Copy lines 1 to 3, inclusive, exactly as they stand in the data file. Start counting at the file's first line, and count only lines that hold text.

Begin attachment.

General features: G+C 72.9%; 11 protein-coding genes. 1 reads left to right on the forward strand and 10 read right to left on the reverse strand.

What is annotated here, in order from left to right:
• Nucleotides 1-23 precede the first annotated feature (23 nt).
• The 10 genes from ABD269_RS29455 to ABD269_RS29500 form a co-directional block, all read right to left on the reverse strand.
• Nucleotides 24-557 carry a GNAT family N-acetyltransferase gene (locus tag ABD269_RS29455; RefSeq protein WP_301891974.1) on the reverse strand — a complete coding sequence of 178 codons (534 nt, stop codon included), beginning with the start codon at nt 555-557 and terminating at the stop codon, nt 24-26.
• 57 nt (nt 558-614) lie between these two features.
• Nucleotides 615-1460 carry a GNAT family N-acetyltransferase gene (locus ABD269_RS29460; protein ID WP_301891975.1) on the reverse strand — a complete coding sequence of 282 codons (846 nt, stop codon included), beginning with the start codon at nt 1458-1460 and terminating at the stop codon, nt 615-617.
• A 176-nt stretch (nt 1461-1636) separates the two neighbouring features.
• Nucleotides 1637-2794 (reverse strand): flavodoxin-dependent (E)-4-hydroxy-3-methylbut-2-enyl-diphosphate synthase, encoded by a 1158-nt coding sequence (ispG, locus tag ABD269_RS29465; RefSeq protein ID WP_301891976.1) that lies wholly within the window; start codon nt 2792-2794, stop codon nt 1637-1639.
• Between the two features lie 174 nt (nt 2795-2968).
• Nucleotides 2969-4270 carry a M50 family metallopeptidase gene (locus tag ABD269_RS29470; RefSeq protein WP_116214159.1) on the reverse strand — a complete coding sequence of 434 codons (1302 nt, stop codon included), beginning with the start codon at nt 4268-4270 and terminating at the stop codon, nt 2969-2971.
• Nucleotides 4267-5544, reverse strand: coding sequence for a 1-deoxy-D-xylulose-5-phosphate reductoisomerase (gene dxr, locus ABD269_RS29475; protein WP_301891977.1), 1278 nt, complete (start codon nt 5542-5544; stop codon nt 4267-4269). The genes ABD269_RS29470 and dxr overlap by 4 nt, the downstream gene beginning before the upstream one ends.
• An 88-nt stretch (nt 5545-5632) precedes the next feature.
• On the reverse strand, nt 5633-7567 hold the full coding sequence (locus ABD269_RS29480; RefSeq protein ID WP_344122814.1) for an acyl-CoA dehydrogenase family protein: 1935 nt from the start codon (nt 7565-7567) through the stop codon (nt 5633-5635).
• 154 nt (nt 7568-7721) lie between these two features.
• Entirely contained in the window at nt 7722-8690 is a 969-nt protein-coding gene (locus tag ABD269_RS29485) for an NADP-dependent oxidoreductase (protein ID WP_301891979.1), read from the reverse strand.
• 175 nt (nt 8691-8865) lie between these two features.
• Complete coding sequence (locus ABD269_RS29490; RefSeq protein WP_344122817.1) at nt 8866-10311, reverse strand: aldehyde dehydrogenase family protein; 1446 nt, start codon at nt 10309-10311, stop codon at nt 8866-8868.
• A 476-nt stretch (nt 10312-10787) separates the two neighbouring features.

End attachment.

General features: G+C 72.9%; 11 protein-coding genes. 1 reads left to right on the forward strand and 10 read right to left on the reverse strand.

What is annotated here, in order from left to right:
• Nucleotides 1-23 precede the first annotated feature (23 nt).